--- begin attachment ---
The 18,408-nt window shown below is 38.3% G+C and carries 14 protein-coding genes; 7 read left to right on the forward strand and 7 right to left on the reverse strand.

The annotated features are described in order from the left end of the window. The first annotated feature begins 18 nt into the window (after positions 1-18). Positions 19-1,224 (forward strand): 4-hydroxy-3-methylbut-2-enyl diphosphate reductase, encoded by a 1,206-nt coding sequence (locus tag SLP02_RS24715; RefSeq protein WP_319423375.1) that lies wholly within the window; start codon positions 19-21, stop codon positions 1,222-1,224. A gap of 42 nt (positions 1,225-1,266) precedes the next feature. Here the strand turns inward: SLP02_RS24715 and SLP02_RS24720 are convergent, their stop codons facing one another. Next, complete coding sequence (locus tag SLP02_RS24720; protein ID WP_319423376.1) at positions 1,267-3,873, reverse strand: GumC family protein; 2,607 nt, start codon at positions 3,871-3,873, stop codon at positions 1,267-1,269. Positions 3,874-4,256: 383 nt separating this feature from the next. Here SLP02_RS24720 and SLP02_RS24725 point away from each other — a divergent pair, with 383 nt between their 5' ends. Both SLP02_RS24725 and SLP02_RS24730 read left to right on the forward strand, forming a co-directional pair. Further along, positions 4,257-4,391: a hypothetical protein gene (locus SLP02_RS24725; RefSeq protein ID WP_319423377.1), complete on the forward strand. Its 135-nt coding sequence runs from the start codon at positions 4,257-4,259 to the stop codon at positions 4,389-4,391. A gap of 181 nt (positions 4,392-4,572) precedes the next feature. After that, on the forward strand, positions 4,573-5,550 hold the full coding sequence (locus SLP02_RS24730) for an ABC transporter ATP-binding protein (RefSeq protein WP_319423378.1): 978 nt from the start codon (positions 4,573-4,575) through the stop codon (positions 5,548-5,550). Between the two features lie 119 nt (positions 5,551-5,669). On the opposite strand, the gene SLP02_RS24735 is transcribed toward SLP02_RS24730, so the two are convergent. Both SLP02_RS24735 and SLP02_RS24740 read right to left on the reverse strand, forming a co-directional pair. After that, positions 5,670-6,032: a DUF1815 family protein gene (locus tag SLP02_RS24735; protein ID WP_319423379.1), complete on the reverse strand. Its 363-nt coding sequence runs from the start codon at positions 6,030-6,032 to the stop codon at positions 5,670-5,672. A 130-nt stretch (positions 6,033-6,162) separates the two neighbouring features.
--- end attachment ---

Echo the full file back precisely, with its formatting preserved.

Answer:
The 18,408-nt window shown below is 38.3% G+C and carries 14 protein-coding genes; 7 read left to right on the forward strand and 7 right to left on the reverse strand.

The annotated features are described in order from the left end of the window. The first annotated feature begins 18 nt into the window (after positions 1-18). Positions 19-1,224 (forward strand): 4-hydroxy-3-methylbut-2-enyl diphosphate reductase, encoded by a 1,206-nt coding sequence (locus tag SLP02_RS24715; RefSeq protein WP_319423375.1) that lies wholly within the window; start codon positions 19-21, stop codon positions 1,222-1,224. A gap of 42 nt (positions 1,225-1,266) precedes the next feature. Here the strand turns inward: SLP02_RS24715 and SLP02_RS24720 are convergent, their stop codons facing one another. Next, complete coding sequence (locus tag SLP02_RS24720; protein ID WP_319423376.1) at positions 1,267-3,873, reverse strand: GumC family protein; 2,607 nt, start codon at positions 3,871-3,873, stop codon at positions 1,267-1,269. Positions 3,874-4,256: 383 nt separating this feature from the next. Here SLP02_RS24720 and SLP02_RS24725 point away from each other — a divergent pair, with 383 nt between their 5' ends. Both SLP02_RS24725 and SLP02_RS24730 read left to right on the forward strand, forming a co-directional pair. Further along, positions 4,257-4,391: a hypothetical protein gene (locus SLP02_RS24725; RefSeq protein ID WP_319423377.1), complete on the forward strand. Its 135-nt coding sequence runs from the start codon at positions 4,257-4,259 to the stop codon at positions 4,389-4,391. A gap of 181 nt (positions 4,392-4,572) precedes the next feature. After that, on the forward strand, positions 4,573-5,550 hold the full coding sequence (locus SLP02_RS24730) for an ABC transporter ATP-binding protein (RefSeq protein WP_319423378.1): 978 nt from the start codon (positions 4,573-4,575) through the stop codon (positions 5,548-5,550). Between the two features lie 119 nt (positions 5,551-5,669). On the opposite strand, the gene SLP02_RS24735 is transcribed toward SLP02_RS24730, so the two are convergent. Both SLP02_RS24735 and SLP02_RS24740 read right to left on the reverse strand, forming a co-directional pair. After that, positions 5,670-6,032: a DUF1815 family protein gene (locus tag SLP02_RS24735; protein ID WP_319423379.1), complete on the reverse strand. Its 363-nt coding sequence runs from the start codon at positions 6,030-6,032 to the stop codon at positions 5,670-5,672. A 130-nt stretch (positions 6,033-6,162) separates the two neighbouring features.